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7 results for Ocracoke Island--History
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Record #:
4335
Author(s):
Abstract:
One of the most enterprising individual's in the state's history was Ocracoke native Stanley Wahab. Leaving the island to get a higher education and to make his fortune, Wahab returned in the 1930s to bring Ocracoke out of its isolation. Among the numerous things he did were building Wahab Village, the light plant, and ice house; building modern hotels, motels, and cottages; financing the Ocracoke- Hatteras ferry and bus line; and establishing a flying service between Manteo and Ocracoke.
Source:
Our State (NoCar F 251 S77), Vol. 67 Issue 6, Nov 1999, p18-20, il, por Periodical Website
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Record #:
12603
Author(s):
Abstract:
A onetime free and independent nation situated twenty miles off the mainland, Ocracoke Island was incorporated into North Carolina in 1770 as a taxable portion of Carteret County. Famous for ponies, pirates, and shipwrecks, Ocracoke remains a popular attraction for locals and tourists alike.
Source:
The State (NoCar F 251 S77), Vol. 25 Issue 7, Aug 1957, p12-13, 28-29, il
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Record #:
24693
Author(s):
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The author discusses the development set to take place on Ocracoke, including a newly paved road that would bring in more tourists and change the quaint atmosphere of the area.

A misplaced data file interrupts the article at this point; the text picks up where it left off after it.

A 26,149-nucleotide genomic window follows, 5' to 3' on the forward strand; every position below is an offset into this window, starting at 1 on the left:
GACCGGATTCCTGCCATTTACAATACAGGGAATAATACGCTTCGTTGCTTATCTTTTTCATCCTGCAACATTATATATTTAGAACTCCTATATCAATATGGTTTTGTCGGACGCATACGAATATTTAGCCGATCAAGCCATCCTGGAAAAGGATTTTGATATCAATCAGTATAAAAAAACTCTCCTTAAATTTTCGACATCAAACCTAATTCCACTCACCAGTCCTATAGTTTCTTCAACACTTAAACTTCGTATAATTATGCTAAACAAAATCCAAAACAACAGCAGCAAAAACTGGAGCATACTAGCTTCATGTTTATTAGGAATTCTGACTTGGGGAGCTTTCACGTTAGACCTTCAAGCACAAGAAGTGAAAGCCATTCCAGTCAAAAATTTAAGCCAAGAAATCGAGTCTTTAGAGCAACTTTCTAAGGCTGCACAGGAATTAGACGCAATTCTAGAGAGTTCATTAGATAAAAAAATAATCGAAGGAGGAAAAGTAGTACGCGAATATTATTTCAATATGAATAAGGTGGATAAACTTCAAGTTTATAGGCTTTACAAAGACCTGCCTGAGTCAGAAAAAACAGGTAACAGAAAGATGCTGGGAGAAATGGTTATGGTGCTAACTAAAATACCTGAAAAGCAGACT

Source:
The State (NoCar F 251 S77), Vol. 22 Issue 25, May 1955, p13, 29, il
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Record #:
26910
Author(s):
Abstract:
Ocracoke Island residents harvested oysters long before Sir Walter Raleigh’s agents discovered the island. Following the Civil War, however, Ocracokers harvested increasing numbers of the shellfish and nurtured their beds to ensure that there would be plenty of oysters for generations. In 1890, tensions grew between native Ocracokers and outsiders whose dredging practices had virtually destroyed their oyster populations. Eventually, the state passed to protect Ocracoke’s oyster beds from over-fishing.
Source:
Our State (NoCar F 251 S77), Vol. 83 Issue 12, May 2016, p30, 32, 34, il, por, map Periodical Website
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Record #:
35133
Abstract:
The author composed this ballad about how the island of Ocracoke got its name from legends told to her as she was en route to the island, having to do with the infamous pirate Blackbeard.
Record #:
35857
Author(s):
Abstract:
What made Ocracoke unique from many other NC towns was heard in an accent betraying the area’s English roots. As for what could be seen, they were reasonably priced accommodations for visitors and friendliness of people descended from the original dozen families.
Source:
Tar Heel (NoCar F 251 T37x), Vol. 8 Issue 4, May 1980, p43-45
Record #:
35957
Author(s):
Abstract:
Remnants of a famous—and infamous—pirate’s legend were in a familial connection (one of Blackbeard’s wives, a native); his naming of Ocracoke; his death, when he reportedly sailed around the ship seven times after his beheading. Other remnants of the importance of ships were shipwrecks, such as the Carroll A. Derring. As for the origins for other town names, noted were Kill Devil Hills and Chicamacomico, both inspired by the original inhabitants.
Source:
Sea Chest (NoCar F 262 D2 S42), Vol. 2 Issue 1, Summer 1974, p34-38